Is there a bash command which counts the number of files that match a pattern?

For example, I want to get the count of all files in a directory which match this pattern: log*

10 Answers 10


This simple one-liner should work in any shell, not just bash:

ls -1q log* | wc -l

ls -1q will give you one line per file, even if they contain whitespace or special characters such as newlines.

The output is piped to wc -l, which counts the number of lines.

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    I would not use -l, since that requires stat(2) on each file and for the purposes of counting adds nothing. – camh Jul 3 '12 at 8:52
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    I would not use ls, since it creates a child process. log* is expanded by the shell, not ls, so a simple echo would do. – cdarke Jul 3 '12 at 9:24
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    mywiki.wooledge.org/ParsingLs – ormaaj Jul 3 '12 at 10:29
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    @WalterTross That's true (not that efficiency was a requirement of the original question). I also just found that -q takes care of files with newlines, even when the output is not the terminal. And these flags are supported by all the platforms and shells I've tested on. Updating the answer, thanks to you and camh for the input! – Daniel Jan 25 '17 at 5:38
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    If there's a directory called logs in the directory in question, then the contents of that logs directory will be counted too. This is probably not intentional. – mogsie Aug 6 '18 at 11:55

You can do this safely (i.e. won't be bugged by files with spaces or \n in their name) with bash:

$ shopt -s nullglob
$ logfiles=(*.log)
$ echo ${#logfiles[@]}

You need to enable nullglob so that you don't get the literal *.log in the $logfiles array if no files match. (See How to "undo" a 'set -x'? for examples of how to safely reset it.)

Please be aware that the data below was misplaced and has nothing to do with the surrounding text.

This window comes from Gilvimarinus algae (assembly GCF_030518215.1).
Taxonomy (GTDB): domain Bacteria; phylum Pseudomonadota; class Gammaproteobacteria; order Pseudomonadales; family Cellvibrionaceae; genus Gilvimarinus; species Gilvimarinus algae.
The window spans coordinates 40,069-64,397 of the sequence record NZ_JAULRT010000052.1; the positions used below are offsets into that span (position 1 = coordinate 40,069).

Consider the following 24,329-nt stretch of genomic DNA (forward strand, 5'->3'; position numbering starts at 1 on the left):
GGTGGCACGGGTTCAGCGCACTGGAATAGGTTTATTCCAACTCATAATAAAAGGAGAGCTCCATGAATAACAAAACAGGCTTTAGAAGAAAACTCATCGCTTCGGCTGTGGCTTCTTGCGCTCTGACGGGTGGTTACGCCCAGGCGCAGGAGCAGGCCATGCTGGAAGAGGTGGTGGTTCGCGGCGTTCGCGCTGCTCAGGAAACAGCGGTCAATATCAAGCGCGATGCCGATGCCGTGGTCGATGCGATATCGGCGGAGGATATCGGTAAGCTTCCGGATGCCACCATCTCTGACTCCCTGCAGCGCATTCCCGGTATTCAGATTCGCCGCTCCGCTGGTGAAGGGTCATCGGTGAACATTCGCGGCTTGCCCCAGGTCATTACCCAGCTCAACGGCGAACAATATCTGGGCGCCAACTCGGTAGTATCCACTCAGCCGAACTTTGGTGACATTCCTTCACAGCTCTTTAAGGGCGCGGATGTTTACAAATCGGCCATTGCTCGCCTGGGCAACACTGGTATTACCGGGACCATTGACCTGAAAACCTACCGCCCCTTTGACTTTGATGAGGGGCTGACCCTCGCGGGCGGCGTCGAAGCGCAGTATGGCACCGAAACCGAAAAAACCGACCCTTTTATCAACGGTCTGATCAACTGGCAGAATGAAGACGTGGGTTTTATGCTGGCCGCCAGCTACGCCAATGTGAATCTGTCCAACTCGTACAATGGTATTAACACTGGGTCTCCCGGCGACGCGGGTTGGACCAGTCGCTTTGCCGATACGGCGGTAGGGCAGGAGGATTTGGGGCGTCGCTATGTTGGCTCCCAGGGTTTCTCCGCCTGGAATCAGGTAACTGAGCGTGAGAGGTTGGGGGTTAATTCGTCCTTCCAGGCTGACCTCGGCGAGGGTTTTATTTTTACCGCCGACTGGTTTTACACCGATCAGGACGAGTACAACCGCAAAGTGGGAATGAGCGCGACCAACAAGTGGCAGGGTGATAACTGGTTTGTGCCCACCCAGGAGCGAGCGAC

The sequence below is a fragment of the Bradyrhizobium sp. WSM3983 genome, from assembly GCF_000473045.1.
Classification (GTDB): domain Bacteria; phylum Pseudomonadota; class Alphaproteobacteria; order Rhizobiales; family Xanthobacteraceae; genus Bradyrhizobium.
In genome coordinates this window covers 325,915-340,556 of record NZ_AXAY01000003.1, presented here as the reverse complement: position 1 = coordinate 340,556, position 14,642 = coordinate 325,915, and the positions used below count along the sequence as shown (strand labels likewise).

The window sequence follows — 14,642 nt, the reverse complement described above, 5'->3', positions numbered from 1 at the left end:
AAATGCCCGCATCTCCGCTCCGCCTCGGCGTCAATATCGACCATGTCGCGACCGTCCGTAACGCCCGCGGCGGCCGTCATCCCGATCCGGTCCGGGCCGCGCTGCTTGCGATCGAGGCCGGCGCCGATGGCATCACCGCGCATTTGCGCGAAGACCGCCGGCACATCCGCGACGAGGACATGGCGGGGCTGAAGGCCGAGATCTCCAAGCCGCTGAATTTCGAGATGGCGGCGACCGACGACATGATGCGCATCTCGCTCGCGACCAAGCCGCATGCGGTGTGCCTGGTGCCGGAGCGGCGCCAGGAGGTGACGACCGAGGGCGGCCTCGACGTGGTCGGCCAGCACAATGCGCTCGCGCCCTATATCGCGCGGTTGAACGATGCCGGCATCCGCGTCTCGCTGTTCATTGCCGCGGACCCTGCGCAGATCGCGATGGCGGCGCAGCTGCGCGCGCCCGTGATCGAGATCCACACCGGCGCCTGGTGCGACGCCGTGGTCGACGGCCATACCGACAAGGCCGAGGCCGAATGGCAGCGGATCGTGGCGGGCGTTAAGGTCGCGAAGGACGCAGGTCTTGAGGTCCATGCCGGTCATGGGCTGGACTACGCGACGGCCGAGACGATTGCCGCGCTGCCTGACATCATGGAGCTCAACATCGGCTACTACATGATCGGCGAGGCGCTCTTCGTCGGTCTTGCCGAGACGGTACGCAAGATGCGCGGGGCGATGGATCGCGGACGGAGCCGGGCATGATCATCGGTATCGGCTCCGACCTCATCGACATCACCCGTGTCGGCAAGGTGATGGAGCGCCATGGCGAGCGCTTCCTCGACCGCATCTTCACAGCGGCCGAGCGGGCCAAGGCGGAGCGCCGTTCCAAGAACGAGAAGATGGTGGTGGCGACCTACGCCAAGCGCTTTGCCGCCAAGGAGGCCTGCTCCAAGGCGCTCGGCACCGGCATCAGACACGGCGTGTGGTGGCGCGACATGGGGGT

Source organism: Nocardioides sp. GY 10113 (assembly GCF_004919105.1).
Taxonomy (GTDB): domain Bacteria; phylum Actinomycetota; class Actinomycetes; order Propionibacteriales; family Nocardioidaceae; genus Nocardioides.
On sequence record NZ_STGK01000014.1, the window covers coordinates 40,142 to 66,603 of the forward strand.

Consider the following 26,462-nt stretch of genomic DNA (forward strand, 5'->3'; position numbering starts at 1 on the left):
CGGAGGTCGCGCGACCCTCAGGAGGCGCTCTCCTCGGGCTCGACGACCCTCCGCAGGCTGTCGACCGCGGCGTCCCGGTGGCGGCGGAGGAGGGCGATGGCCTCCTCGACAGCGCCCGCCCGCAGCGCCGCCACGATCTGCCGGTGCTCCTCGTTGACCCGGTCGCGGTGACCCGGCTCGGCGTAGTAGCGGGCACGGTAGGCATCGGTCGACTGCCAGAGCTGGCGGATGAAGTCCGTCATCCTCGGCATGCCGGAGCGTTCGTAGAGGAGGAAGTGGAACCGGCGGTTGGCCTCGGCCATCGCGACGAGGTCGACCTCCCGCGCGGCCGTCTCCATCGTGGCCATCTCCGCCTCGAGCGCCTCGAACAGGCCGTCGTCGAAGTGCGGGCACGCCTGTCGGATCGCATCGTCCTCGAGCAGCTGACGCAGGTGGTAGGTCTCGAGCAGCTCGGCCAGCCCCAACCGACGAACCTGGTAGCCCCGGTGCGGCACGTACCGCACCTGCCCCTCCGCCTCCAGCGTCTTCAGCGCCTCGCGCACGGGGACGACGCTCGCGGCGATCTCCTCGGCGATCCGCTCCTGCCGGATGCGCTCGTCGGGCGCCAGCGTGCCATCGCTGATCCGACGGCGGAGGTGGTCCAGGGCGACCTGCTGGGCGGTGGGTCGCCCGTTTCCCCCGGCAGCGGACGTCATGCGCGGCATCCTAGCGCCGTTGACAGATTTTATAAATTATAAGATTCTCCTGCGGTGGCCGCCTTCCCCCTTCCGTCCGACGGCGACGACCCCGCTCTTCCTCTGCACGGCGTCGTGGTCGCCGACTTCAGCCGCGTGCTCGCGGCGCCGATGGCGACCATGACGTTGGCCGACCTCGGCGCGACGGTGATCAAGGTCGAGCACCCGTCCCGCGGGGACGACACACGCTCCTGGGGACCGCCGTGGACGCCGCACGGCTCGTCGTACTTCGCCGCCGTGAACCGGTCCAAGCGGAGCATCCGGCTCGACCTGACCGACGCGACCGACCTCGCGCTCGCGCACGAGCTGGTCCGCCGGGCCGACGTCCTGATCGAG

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    Perhaps explicitly point out that this is a Bash-only answer, especially for new visitors who are not yet entirely up to speed on the Difference between sh and bash – tripleee Sep 1 '18 at 9:04
  • Also, the final shopt -u nullglob should be skipped if nullglob wasn't unset then you started. – tripleee Sep 1 '18 at 9:05

Lots of answers here, but some don't take into account

  • file names with spaces, newlines, or control characters in them
  • file names that start with hyphens (imagine a file called -l)
  • hidden files, that start with a dot (if the glob was *.log instead of log*
  • directories that match the glob (e.g. a directory called logs that matches log*)
  • empty directories (i.e. the result is 0)
  • extremely large directories (listing them all could exhaust memory)

Here's a solution that handles all of them:

ls 2>/dev/null -Ubad1 -- log* | wc -l


  • -U causes ls to not sort the entries, meaning it doesn't need to load the entire directory listing in memory
  • -b prints C-style escapes for nongraphic characters, crucially causing newlines to be printed as \n.
  • -a prints out all files, even hidden files (not strictly needed when the glob log* implies no hidden files)
  • -d prints out directories without attempting to list the contents of the directory, which is what ls normally would do
  • -1 makes sure that it's on one column (ls does this automatically when writing to a pipe, so it's not strictly necessary)
  • 2>/dev/null redirects stderr so that if there are 0 log files, ignore the error message. (Note that shopt -s nullglob would cause ls to list the entire working directory instead.)
  • wc -l consumes the directory listing as it's being generated, so the output of ls is never in memory at any point in time.
  • -- File names are separated from the command using -- so as not to be understood as arguments to ls (in case log* is removed)

The shell will expand log* to the full list of files, which may exhaust memory if it's a lot of files, so then running it through grep is be better:

ls -Uba1 | grep ^log | wc -l

This last one handles extremely large directories of files without using a lot of memory (albeit it does use a subshell). The -d is no longer necessary, because it's only listing the contents of the current directory.


For a recursive search:

find . -type f -name '*.log' | wc -l

wc -w counts the number of words in the output (bash will expand *.log as a space-separated list of files matching that pattern), while wc -l will count the number of lines (find prints one result per line).

For a non-recursive search, do this: